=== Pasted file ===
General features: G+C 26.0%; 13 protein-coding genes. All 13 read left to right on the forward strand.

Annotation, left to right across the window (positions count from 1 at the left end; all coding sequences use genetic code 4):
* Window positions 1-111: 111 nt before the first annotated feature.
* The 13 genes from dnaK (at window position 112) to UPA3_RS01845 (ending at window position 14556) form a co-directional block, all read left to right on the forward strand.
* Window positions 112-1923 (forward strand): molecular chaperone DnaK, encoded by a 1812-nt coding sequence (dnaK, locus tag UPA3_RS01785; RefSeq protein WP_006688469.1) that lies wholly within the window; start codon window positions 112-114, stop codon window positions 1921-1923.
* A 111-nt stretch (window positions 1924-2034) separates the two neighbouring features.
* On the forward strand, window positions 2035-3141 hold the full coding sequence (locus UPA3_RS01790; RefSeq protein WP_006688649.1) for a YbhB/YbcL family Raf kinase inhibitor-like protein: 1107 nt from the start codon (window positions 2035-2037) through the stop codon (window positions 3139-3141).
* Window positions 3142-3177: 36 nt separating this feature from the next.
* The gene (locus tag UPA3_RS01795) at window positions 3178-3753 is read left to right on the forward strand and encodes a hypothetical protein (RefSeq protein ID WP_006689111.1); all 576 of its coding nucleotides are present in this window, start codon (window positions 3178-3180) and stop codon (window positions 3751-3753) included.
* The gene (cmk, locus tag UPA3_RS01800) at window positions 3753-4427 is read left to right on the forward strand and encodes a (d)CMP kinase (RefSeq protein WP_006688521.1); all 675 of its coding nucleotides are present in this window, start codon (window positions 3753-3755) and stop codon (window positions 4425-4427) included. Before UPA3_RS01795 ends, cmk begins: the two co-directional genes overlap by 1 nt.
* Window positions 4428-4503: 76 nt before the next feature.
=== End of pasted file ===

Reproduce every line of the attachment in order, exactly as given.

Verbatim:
General features: G+C 26.0%; 13 protein-coding genes. All 13 read left to right on the forward strand.

Annotation, left to right across the window (positions count from 1 at the left end; all coding sequences use genetic code 4):
* Window positions 1-111: 111 nt before the first annotated feature.
* The 13 genes from dnaK (at window position 112) to UPA3_RS01845 (ending at window position 14556) form a co-directional block, all read left to right on the forward strand.
* Window positions 112-1923 (forward strand): molecular chaperone DnaK, encoded by a 1812-nt coding sequence (dnaK, locus tag UPA3_RS01785; RefSeq protein WP_006688469.1) that lies wholly within the window; start codon window positions 112-114, stop codon window positions 1921-1923.
* A 111-nt stretch (window positions 1924-2034) separates the two neighbouring features.
* On the forward strand, window positions 2035-3141 hold the full coding sequence (locus UPA3_RS01790; RefSeq protein WP_006688649.1) for a YbhB/YbcL family Raf kinase inhibitor-like protein: 1107 nt from the start codon (window positions 2035-2037) through the stop codon (window positions 3139-3141).
* Window positions 3142-3177: 36 nt separating this feature from the next.
* The gene (locus tag UPA3_RS01795) at window positions 3178-3753 is read left to right on the forward strand and encodes a hypothetical protein (RefSeq protein ID WP_006689111.1); all 576 of its coding nucleotides are present in this window, start codon (window positions 3178-3180) and stop codon (window positions 3751-3753) included.
* The gene (cmk, locus tag UPA3_RS01800) at window positions 3753-4427 is read left to right on the forward strand and encodes a (d)CMP kinase (RefSeq protein WP_006688521.1); all 675 of its coding nucleotides are present in this window, start codon (window positions 3753-3755) and stop codon (window positions 4425-4427) included. Before UPA3_RS01795 ends, cmk begins: the two co-directional genes overlap by 1 nt.
* Window positions 4428-4503: 76 nt before the next feature.